This course introduces basic concepts of cinematic communication and presents them as “languages” which filmmakers use to create predictable emotional responses in audiences through historically significant films and their makers. Films will be examined and discussed in relation to American culture and society. Photography, framing, shots, angles, movement both within the frame and of the camera, sound, editing, story narrative, acting and ideology are some of the components of film structure which directors use to create a visual style. Viewings and discussions are positioned to provide an active film vocabulary and achieve critical perspectives of modern American history and cinema. Enrollment limited to 30.

SP-643 Introduction to Speech and 
Hearing Problems
3 class hours - 3 credits - Offered in Fall
Orientation to the area of speech pathology and audiology; provides a background for understanding the nature of speech development and speech and hearing disorders; presents the diagnosis, evaluation, and therapies of common speech and hearing problems.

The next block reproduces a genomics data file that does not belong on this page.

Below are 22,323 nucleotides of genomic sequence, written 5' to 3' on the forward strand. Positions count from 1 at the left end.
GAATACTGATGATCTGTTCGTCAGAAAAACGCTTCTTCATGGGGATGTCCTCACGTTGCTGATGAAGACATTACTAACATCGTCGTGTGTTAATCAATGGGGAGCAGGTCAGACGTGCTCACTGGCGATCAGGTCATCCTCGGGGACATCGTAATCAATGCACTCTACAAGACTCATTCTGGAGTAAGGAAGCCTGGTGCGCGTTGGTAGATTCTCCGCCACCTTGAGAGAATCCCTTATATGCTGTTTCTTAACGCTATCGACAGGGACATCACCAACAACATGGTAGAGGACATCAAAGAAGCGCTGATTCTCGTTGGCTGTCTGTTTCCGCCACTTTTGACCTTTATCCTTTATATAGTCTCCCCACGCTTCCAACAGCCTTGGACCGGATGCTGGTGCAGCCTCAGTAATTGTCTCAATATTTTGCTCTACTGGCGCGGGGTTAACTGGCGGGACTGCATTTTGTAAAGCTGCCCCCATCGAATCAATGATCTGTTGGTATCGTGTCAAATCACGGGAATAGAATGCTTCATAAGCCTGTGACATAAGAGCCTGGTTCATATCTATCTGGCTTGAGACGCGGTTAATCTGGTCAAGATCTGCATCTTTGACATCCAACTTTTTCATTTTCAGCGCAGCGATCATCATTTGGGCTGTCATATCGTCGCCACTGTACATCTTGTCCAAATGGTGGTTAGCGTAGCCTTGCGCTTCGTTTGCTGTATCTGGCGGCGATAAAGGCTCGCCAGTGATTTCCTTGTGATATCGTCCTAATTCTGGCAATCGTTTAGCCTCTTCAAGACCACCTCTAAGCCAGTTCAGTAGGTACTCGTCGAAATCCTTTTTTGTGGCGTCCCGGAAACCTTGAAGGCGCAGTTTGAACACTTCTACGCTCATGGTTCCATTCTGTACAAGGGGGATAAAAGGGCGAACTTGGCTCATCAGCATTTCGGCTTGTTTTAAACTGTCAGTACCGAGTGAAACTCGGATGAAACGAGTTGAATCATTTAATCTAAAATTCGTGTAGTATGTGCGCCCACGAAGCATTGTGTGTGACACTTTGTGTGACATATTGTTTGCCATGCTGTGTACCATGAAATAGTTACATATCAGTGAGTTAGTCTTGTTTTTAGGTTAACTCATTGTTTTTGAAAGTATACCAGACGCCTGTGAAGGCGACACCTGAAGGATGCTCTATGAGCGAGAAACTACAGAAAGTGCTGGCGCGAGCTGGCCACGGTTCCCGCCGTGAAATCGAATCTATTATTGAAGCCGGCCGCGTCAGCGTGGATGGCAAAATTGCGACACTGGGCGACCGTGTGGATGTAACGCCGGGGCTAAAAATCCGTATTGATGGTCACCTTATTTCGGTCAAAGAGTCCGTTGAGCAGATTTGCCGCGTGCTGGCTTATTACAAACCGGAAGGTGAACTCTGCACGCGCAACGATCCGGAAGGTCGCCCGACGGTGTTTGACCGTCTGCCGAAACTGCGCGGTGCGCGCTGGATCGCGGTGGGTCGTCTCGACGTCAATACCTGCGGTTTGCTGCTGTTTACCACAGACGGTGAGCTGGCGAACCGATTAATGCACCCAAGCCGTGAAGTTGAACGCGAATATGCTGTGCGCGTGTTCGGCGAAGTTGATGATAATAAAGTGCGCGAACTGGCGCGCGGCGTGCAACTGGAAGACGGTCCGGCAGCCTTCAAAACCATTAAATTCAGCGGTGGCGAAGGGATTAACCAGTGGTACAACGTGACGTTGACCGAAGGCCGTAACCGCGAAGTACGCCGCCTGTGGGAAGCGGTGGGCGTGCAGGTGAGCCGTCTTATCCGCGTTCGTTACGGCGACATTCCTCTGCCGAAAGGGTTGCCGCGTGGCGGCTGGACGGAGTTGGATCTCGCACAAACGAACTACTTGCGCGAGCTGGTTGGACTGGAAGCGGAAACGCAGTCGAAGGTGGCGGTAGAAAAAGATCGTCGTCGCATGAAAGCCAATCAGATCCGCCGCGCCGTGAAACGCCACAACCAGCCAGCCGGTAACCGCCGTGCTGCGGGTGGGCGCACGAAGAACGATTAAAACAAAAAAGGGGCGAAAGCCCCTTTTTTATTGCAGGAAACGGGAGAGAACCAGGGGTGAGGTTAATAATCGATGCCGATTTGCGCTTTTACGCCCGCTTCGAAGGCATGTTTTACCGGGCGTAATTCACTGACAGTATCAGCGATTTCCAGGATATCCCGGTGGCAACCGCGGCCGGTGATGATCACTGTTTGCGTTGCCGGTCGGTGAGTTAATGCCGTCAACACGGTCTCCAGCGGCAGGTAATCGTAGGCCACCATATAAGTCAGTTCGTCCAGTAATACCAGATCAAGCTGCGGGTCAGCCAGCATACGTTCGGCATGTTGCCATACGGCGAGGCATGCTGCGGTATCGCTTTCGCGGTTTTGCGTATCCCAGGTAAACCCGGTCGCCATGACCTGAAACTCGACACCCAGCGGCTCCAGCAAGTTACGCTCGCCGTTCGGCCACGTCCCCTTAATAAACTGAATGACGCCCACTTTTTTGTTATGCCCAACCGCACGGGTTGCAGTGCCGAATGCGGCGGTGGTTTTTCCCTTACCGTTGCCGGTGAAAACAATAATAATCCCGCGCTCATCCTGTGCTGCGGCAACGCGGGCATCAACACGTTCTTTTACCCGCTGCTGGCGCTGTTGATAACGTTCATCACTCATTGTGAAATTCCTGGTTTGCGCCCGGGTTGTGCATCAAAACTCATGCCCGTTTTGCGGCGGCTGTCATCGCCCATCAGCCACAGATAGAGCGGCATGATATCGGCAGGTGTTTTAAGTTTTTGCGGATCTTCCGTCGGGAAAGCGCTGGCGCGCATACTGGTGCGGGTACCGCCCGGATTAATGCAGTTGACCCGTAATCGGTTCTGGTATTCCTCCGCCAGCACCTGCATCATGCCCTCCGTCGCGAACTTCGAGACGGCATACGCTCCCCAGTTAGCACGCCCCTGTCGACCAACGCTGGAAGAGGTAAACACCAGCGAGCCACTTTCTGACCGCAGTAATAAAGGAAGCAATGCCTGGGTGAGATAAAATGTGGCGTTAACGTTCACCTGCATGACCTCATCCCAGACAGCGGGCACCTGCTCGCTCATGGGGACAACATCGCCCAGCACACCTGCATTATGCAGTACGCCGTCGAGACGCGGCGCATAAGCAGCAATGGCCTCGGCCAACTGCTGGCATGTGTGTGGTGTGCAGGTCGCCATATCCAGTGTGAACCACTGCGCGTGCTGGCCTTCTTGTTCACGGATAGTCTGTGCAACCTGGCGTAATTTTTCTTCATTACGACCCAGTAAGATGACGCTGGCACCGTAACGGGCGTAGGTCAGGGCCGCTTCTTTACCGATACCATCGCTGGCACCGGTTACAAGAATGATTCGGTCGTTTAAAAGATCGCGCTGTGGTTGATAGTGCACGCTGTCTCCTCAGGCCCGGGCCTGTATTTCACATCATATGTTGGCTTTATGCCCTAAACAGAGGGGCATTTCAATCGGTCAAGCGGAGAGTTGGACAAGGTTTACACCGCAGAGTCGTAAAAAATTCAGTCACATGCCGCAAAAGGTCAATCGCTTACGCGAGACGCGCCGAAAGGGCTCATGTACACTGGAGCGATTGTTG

SP-644 Speech, Language and
 Hearing Problems of Children
3 class hours  credits ffered in Spring
Designed to orient classroom teachers, guidance counselors, paraprofessional workers, parents, and others to speech and hearing problems frequently encountered in the school-age child; and to provide background and understanding of the ways in which these problems may be handled within the public school framework.

SP-900, 901 Cooperative Education in Speech, Theatre, and Media 
Communication
Hours to be arranged - 2 credits each course (90 hours each)
Open only to matriculated students who have completed at least 24 credits with an index of 2.0 in Liberal Arts and Sciences and are recommended by the Department. The cooperative education experience in speech and media communication is designed to provide the student with an apprentice training opportunity in such areas as speech arts and science, theatre production, cable and commercial broadcasting, and other media, either in or outside of the College. Evaluation of the cooperative education experience will be determined by periodic review of the student log or diary, participation in required conferences and monthly seminars, plus a written evaluation by the employer. Students will earn a grade of Pass or Fail. Students will engage in a field experience of a minimum of 90 hours for 2 credits and 180 hours for 4 credits. Theatre Arts.